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Implementing and managing urban forests: A much needed conservation strategy to increase ecosystem services and urban wellbeing

Reference Type
Journal, Research (Article)

This study aims to contribute to the awareness that managing urban forests is a way to provide wellbeing and economic benefits, as other kinds of investments in productive sectors do.

Highlights

• Megacities are a form of nature, and they host nearly 10% of the human population.

• Urban tree services include pollution removal, energy savings, and carbon sequestration.

• Managing urban trees is a nature conservation strategy delivering non-negligible benefits.

• Benefits from urban forests are modeled and assessed as decreased economic costs.

Abstract

Megacities contain at least 10 million people whose wellbeing largely depends on ecosystem services provided by remote natural areas. What is, however, most often disregarded is that nature conservation in the city can also contribute to human wellbeing benefits. The most common mind set separates cities from the rest of nature, as if they were not special kinds of natural habitats. Instead, awareness that urban systems are also nature and do host biodiversity and ecosystem services opportunities, should push urban people towards increased urban forest conservation and implementation strategies. This research estimated existing and potential, tree cover, and its contribution to ecosystem services in 10 megacity metropolitan areas, across 5 different continents and biomes. We developed estimates for each megacity using local data to transform i-Tree Eco estimates of tree cover benefits to reductions in air pollution, stormwater, building energy, and carbon emissions for London, UK. The transformation used biophysical scaling equations based on local megacity tree cover, human population, air pollution, climate, energy use, and purchasing power parity. The megacity metropolitan areas ranged from 1173 to 18,720 sq km (median value 2530 sq km), with median tree cover 21%, and potential tree cover another 19% of the city. Megacities had a median tree cover density of 39 m2/capita, much smaller than the global average value of 7800 m2/capita, with density lower in desert and tropical biomes, and higher in temperate biomes. The present median benefit value from urban trees in all 10 megacities can be estimated as $482 million/yr due to reductions in CO, NO2, SO2, PM10, and PM2.5, $11 million/yr due to avoided stormwater processing by wastewater facilities, $0.5 million/yr due to building energy heating and cooling savings, and $8 million/yr due to CO2 sequestration. Planting more trees in potential tree cover areas could nearly double the benefits provided by the urban forest. In 2016 there were 40 megacities, totaling 722 million residents, nearly 10% of the human population, who would benefit from nature conservation plans where they work and live. Nature conservation strategies in megacities should work to sustain and grow the benefits of the urban forest, and improve accounting methods to include additional ecosystem services provided by the urban forest.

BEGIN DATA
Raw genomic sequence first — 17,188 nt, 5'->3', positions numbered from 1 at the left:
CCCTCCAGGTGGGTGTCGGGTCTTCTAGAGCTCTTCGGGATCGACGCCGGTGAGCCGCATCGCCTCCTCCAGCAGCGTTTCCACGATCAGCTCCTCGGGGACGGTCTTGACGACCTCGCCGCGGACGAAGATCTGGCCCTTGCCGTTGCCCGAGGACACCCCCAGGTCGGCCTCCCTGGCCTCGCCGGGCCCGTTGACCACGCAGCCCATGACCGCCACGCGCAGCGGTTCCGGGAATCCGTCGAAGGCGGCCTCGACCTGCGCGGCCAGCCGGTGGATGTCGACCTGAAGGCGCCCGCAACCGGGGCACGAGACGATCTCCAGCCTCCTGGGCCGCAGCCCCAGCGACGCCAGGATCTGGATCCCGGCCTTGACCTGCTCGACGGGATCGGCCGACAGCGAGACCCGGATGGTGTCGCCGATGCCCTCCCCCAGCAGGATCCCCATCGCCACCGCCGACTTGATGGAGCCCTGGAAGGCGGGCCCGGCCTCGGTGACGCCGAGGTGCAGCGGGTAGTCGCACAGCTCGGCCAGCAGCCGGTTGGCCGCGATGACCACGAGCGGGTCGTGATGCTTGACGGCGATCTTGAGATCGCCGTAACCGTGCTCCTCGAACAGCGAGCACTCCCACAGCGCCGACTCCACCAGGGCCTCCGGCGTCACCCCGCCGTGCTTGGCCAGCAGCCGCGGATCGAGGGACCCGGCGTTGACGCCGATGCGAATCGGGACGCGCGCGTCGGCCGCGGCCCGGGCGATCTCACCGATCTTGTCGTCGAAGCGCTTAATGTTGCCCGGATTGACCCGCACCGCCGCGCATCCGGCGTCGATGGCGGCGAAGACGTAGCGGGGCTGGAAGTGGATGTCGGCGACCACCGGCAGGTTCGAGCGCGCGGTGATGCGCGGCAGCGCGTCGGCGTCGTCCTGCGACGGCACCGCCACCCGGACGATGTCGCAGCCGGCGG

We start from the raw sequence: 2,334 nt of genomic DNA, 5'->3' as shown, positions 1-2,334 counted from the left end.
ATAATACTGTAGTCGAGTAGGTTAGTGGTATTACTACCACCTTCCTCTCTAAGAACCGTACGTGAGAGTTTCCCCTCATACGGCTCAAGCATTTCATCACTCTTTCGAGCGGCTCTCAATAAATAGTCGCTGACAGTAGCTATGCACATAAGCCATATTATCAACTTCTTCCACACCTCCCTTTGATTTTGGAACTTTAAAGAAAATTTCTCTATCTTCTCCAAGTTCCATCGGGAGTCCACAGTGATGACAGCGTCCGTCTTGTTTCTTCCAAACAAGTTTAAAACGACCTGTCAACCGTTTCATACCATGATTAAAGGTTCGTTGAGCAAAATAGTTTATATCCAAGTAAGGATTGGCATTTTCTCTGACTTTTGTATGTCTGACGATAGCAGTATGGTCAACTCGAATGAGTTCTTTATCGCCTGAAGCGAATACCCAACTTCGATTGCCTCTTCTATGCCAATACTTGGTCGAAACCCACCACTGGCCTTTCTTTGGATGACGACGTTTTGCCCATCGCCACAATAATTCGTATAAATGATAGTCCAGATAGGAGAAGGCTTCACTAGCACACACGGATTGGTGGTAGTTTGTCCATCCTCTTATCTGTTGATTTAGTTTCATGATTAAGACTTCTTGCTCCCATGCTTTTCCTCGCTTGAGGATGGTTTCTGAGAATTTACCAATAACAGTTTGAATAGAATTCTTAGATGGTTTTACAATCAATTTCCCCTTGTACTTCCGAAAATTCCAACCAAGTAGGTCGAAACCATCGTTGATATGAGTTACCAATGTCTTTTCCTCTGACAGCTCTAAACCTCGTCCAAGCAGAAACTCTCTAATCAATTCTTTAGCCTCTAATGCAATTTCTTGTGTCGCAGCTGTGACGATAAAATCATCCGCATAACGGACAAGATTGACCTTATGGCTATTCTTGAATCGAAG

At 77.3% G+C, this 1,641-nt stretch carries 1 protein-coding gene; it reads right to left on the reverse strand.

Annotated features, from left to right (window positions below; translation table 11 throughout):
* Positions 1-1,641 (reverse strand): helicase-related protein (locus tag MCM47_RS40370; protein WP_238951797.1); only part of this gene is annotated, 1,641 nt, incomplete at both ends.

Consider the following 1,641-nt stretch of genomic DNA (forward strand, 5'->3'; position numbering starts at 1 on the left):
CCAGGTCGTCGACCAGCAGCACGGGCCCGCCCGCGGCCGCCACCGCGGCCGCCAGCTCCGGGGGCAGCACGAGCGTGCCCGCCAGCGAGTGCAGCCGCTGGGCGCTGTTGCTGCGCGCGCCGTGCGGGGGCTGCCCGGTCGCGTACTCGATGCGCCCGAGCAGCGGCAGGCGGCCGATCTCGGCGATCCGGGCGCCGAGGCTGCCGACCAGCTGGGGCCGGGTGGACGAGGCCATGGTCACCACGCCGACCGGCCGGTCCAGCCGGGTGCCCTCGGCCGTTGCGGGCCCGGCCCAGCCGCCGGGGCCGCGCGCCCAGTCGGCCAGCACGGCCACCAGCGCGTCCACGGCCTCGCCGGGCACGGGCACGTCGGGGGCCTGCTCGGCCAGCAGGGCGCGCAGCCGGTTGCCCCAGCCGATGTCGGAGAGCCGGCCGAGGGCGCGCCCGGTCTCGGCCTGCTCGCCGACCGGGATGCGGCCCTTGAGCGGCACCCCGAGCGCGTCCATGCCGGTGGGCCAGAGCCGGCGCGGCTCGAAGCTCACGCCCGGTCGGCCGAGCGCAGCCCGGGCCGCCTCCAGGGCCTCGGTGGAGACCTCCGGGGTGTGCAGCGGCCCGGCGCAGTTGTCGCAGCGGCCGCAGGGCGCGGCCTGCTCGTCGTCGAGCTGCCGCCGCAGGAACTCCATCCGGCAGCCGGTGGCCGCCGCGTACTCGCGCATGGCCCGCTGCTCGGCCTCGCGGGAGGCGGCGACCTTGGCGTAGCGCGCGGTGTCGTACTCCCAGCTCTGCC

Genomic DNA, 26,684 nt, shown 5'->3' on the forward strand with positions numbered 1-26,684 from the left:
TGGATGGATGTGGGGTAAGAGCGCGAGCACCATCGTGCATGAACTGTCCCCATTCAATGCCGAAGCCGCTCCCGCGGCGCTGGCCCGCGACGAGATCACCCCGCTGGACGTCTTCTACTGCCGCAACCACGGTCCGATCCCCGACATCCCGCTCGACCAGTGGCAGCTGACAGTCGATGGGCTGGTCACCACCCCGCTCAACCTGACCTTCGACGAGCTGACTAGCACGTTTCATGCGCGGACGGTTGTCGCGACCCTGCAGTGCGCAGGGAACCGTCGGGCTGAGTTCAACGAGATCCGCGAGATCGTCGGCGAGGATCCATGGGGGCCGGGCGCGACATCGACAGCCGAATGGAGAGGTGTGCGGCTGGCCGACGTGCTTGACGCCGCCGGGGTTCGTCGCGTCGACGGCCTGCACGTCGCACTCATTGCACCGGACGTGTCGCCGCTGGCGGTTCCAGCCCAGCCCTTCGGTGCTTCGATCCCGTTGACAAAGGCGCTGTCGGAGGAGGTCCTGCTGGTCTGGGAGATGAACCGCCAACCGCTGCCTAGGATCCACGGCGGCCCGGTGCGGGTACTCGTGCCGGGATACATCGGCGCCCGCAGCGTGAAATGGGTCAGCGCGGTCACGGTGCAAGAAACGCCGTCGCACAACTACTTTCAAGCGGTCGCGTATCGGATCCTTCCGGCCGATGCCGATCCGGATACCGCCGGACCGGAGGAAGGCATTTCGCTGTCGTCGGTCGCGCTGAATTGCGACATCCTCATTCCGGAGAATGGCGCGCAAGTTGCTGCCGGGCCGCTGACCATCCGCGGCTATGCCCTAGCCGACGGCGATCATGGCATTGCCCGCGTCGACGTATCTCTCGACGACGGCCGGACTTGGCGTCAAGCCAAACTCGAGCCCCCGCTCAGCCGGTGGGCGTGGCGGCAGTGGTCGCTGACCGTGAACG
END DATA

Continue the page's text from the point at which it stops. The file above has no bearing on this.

Authors
T. Endreny, R. Santagata, A. Perna, C. De Stefano, R.F. Rallo, S. Ulgiati
Date Published
September 2017
Journal/Conference
Ecological Modelling
Publisher
Elsevier
Volume/Issue/Number
360
Start Page
328
End Page
335
Pages
8
Sub-Topics
Ecosystem Management, Environmental Services
State(s)/Region(s)
International
Indexed By
UFSe
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